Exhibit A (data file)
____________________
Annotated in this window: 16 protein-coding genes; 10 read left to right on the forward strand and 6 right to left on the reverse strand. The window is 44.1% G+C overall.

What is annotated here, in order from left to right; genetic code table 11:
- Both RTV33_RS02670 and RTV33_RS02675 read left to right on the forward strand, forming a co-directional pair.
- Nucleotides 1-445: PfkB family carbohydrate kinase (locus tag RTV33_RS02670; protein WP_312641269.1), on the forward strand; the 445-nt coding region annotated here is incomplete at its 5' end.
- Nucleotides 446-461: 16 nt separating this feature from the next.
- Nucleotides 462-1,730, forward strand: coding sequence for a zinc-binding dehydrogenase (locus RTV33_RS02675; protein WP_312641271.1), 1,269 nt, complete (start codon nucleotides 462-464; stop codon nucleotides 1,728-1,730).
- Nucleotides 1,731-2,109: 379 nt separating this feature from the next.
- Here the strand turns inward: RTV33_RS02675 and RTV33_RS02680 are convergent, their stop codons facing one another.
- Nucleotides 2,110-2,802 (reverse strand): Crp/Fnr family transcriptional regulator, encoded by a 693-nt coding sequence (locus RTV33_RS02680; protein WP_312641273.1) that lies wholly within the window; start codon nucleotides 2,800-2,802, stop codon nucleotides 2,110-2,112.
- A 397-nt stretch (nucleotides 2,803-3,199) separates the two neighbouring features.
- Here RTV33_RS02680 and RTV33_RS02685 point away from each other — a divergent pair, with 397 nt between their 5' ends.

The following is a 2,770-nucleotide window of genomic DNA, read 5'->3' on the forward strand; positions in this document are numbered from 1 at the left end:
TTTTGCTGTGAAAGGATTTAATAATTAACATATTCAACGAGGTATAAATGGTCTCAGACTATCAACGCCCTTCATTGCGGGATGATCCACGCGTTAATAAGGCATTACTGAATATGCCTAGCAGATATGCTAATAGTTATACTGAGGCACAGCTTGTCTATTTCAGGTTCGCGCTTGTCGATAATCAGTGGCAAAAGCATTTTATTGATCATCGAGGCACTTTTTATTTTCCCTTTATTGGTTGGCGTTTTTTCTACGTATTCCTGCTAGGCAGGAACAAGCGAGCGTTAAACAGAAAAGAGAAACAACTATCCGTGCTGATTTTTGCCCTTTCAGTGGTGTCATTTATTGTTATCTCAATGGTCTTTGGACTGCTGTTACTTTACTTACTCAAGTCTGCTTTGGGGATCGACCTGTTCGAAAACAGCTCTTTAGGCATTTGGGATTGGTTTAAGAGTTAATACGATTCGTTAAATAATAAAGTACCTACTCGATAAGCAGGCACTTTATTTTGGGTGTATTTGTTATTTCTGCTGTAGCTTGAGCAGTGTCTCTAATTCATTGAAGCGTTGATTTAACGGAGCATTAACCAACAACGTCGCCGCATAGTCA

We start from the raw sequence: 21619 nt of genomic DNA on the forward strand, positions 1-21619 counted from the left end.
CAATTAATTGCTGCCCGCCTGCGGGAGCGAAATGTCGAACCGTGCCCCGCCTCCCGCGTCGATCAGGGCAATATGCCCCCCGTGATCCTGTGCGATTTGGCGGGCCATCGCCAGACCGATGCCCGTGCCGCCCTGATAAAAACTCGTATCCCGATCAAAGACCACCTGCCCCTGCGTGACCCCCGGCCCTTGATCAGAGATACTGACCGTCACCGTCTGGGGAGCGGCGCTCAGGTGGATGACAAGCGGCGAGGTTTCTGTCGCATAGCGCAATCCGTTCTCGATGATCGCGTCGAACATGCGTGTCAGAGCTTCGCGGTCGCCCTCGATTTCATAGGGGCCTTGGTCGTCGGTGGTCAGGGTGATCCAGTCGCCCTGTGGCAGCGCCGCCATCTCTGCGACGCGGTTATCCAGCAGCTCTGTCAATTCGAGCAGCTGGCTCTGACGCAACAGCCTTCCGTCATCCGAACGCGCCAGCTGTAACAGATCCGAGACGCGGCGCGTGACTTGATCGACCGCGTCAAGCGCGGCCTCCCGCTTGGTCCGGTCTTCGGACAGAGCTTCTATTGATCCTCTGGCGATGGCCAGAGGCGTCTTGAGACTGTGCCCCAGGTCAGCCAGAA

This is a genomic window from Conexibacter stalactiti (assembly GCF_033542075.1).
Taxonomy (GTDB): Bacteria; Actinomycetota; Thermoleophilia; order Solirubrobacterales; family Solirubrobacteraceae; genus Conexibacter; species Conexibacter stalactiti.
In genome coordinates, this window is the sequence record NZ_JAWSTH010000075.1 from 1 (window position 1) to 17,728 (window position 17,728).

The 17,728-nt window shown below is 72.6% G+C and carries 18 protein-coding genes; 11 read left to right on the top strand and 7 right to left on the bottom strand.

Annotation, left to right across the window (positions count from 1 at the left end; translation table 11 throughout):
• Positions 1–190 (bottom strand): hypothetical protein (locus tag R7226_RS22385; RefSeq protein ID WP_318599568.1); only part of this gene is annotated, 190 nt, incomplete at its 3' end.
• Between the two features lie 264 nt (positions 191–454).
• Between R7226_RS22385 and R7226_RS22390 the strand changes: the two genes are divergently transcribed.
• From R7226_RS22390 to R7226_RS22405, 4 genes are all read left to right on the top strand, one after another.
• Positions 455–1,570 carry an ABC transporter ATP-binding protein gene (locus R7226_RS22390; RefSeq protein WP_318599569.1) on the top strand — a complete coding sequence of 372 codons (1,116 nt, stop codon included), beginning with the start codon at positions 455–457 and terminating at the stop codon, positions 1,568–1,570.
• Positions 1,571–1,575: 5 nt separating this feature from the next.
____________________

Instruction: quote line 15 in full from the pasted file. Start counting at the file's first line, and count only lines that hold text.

CAATTAATTGCTGCCCGCCTGCGGGAGCGAAATGTCGAACCGTGCCCCGCCTCCCGCGTCGATCAGGGCAATATGCCCCCCGTGATCCTGTGCGATTTGGCGGGCCATCGCCAGACCGATGCCCGTGCCGCCCTGATAAAAACTCGTATCCCGATCAAAGACCACCTGCCCCTGCGTGACCCCCGGCCCTTGATCAGAGATACTGACCGTCACCGTCTGGGGAGCGGCGCTCAGGTGGATGACAAGCGGCGAGGTTTCTGTCGCATAGCGCAATCCGTTCTCGATGATCGCGTCGAACATGCGTGTCAGAGCTTCGCGGTCGCCCTCGATTTCATAGGGGCCTTGGTCGTCGGTGGTCAGGGTGATCCAGTCGCCCTGTGGCAGCGCCGCCATCTCTGCGACGCGGTTATCCAGCAGCTCTGTCAATTCGAGCAGCTGGCTCTGACGCAACAGCCTTCCGTCATCCGAACGCGCCAGCTGTAACAGATCCGAGACGCGGCGCGTGACTTGATCGACCGCGTCAAGCGCGGCCTCCCGCTTGGTCCGGTCTTCGGACAGAGCTTCTATTGATCCTCTGGCGATGGCCAGAGGCGTCTTGAGACTGTGCCCCAGGTCAGCCAGAA